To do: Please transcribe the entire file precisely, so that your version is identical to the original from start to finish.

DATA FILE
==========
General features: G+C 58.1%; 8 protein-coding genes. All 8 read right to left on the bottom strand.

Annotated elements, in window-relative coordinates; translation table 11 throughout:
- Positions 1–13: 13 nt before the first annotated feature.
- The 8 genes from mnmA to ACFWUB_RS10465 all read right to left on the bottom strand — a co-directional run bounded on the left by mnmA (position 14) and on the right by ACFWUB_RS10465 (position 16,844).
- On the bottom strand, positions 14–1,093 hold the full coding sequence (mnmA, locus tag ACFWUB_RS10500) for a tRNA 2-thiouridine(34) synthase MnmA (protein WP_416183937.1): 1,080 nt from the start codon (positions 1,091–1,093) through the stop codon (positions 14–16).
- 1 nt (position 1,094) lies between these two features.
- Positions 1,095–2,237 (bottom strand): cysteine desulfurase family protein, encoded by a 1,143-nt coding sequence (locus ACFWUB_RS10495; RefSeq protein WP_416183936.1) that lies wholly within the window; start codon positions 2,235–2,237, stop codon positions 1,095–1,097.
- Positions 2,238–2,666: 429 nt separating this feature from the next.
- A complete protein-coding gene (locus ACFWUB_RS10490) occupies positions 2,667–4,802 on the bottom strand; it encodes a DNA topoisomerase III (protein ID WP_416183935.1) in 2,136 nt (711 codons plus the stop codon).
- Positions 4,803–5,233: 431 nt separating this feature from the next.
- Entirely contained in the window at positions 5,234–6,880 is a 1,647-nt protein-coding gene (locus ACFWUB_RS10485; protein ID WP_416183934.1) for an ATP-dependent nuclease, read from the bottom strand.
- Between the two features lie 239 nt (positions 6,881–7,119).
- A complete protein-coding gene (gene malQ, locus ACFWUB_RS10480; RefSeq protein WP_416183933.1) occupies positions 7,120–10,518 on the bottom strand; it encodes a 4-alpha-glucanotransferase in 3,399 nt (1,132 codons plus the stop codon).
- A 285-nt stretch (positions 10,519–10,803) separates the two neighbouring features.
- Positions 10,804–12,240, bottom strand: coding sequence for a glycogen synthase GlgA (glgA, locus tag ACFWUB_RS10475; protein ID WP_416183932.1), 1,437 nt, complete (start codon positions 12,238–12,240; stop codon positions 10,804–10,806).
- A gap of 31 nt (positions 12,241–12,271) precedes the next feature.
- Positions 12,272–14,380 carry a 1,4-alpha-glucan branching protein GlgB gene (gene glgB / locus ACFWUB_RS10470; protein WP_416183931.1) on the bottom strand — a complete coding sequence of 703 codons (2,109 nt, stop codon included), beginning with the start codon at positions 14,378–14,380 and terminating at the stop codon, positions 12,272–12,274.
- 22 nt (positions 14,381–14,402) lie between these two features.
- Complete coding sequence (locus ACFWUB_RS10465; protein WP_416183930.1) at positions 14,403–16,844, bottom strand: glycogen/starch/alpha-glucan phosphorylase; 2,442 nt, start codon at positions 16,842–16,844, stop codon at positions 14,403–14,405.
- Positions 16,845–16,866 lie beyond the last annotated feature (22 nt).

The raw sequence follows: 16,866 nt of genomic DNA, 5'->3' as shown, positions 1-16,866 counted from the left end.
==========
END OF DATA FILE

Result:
General features: G+C 58.1%; 8 protein-coding genes. All 8 read right to left on the bottom strand.

Annotated elements, in window-relative coordinates; translation table 11 throughout:
- Positions 1–13: 13 nt before the first annotated feature.
- The 8 genes from mnmA to ACFWUB_RS10465 all read right to left on the bottom strand — a co-directional run bounded on the left by mnmA (position 14) and on the right by ACFWUB_RS10465 (position 16,844).
- On the bottom strand, positions 14–1,093 hold the full coding sequence (mnmA, locus tag ACFWUB_RS10500) for a tRNA 2-thiouridine(34) synthase MnmA (protein WP_416183937.1): 1,080 nt from the start codon (positions 1,091–1,093) through the stop codon (positions 14–16).
- 1 nt (position 1,094) lies between these two features.
- Positions 1,095–2,237 (bottom strand): cysteine desulfurase family protein, encoded by a 1,143-nt coding sequence (locus ACFWUB_RS10495; RefSeq protein WP_416183936.1) that lies wholly within the window; start codon positions 2,235–2,237, stop codon positions 1,095–1,097.
- Positions 2,238–2,666: 429 nt separating this feature from the next.
- A complete protein-coding gene (locus ACFWUB_RS10490) occupies positions 2,667–4,802 on the bottom strand; it encodes a DNA topoisomerase III (protein ID WP_416183935.1) in 2,136 nt (711 codons plus the stop codon).
- Positions 4,803–5,233: 431 nt separating this feature from the next.
- Entirely contained in the window at positions 5,234–6,880 is a 1,647-nt protein-coding gene (locus ACFWUB_RS10485; protein ID WP_416183934.1) for an ATP-dependent nuclease, read from the bottom strand.
- Between the two features lie 239 nt (positions 6,881–7,119).
- A complete protein-coding gene (gene malQ, locus ACFWUB_RS10480; RefSeq protein WP_416183933.1) occupies positions 7,120–10,518 on the bottom strand; it encodes a 4-alpha-glucanotransferase in 3,399 nt (1,132 codons plus the stop codon).
- A 285-nt stretch (positions 10,519–10,803) separates the two neighbouring features.
- Positions 10,804–12,240, bottom strand: coding sequence for a glycogen synthase GlgA (glgA, locus tag ACFWUB_RS10475; protein ID WP_416183932.1), 1,437 nt, complete (start codon positions 12,238–12,240; stop codon positions 10,804–10,806).
- A gap of 31 nt (positions 12,241–12,271) precedes the next feature.
- Positions 12,272–14,380 carry a 1,4-alpha-glucan branching protein GlgB gene (gene glgB / locus ACFWUB_RS10470; protein WP_416183931.1) on the bottom strand — a complete coding sequence of 703 codons (2,109 nt, stop codon included), beginning with the start codon at positions 14,378–14,380 and terminating at the stop codon, positions 12,272–12,274.
- 22 nt (positions 14,381–14,402) lie between these two features.
- Complete coding sequence (locus ACFWUB_RS10465; protein WP_416183930.1) at positions 14,403–16,844, bottom strand: glycogen/starch/alpha-glucan phosphorylase; 2,442 nt, start codon at positions 16,842–16,844, stop codon at positions 14,403–14,405.
- Positions 16,845–16,866 lie beyond the last annotated feature (22 nt).

The raw sequence follows: 16,866 nt of genomic DNA, 5'->3' as shown, positions 1-16,866 counted from the left end.